How's your FICO Score?
Because we live in a computer-driven society, you're probably not surprised to hear that your creditworthiness comes down to one number.
Credit reporting agencies use your loan payment history in order to create a FICO score.
The three agencies use slightly different formulas to build a credit score. Fair Isaac and Cooriginally developed this score. .
Experian uses this model and calls its score FICO. Equifax's model, based on FICO, is called BEACON, while TransUnion, which also uses a slightly modified FICO, calls its score EMPIRICA. While each of the models considers a range of data available in your credit report, the differences aren't huge; each agency uses the following factors in building a score:
- Credit History - How many years have you had credit?
- Late Payments - Do you pay your bills on time?
- Your Credit Card Balances - How many credit card accounts do you have, and how much do you owe on them?
- Inquiries on Your Credit - How many times have you had your credit checked for a loan?
Each of these is assigned a value and a weight. The result is a single number: your credit score. FICO scores range from 300 to 800. Higher is better. Most borrowers getting a mortgage in the current environment score 620 or above.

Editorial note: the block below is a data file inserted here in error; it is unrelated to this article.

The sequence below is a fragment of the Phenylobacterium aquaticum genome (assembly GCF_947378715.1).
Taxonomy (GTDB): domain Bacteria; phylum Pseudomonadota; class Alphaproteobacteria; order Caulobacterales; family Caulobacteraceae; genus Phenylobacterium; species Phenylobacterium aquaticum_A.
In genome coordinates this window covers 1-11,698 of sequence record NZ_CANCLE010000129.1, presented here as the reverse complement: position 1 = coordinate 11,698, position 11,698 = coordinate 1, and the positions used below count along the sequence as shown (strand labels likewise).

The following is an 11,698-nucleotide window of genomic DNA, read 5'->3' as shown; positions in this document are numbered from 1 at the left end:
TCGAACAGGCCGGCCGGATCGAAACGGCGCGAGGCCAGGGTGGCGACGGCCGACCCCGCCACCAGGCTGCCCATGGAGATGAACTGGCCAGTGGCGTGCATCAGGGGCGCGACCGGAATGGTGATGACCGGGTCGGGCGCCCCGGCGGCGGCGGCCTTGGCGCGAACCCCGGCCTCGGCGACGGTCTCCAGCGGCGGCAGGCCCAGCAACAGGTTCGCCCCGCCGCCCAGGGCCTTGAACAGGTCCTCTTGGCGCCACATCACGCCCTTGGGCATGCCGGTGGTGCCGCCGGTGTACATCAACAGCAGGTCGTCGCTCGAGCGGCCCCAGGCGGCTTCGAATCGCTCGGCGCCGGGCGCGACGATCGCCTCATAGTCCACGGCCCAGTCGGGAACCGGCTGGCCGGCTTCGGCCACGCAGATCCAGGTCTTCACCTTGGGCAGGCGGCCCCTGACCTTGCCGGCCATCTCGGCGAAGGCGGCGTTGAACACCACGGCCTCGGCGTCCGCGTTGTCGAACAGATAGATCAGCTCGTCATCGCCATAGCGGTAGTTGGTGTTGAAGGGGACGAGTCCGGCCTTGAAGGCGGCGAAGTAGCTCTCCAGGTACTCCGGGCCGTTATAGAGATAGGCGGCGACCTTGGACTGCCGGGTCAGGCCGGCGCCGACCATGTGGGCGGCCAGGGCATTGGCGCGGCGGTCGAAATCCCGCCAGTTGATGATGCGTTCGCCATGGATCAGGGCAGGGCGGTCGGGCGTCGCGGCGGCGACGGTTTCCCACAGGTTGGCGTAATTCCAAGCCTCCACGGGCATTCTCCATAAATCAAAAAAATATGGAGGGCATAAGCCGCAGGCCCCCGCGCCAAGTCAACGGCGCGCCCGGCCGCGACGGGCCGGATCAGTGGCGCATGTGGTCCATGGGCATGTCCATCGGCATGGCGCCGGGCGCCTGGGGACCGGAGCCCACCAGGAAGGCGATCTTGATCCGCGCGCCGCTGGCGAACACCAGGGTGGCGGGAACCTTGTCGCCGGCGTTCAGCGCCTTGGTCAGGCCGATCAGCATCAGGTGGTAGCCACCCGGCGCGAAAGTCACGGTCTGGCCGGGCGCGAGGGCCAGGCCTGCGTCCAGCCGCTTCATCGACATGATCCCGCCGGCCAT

Not just for qualifying
Did you know? Credit scores are used for more than just determining whether or not you qualify for a mortgage. Lenders give lower interest rates to individuals with higher scores.
Raising your FICO score
Unfortunately, there isn't a lot you can do to immediately improve your credit score. Because the FICO score is entirely based on your lifelong credit history, it's difficult to change it quickly. (Of course you must have incorrect items removed from your credit report.)
Getting your FICO score
In order to raise your credit score, you must have the credit reports that are used to build it, and of course, you need the score itself. Fair Isaac has created a web site (www.myFICO.com) that lets you do just that. It's inexpensive to quickly get your FICO from all three agencies, along with your credit report. Also available are helpful information and tools that help you understand how to improve your credit score.
You can get a federally-mandated free credit report every year from all three credit reporting agencies at AnnualCreditReport.com. These reports do not include a free credit score, but it's very inexpensive to get one at the same time.
Armed with this information, you'll be a more informed consumer and you'll be better positioned to get the right mortgage for you.
Want to know more about your credit score? Give us a call: 8327302000.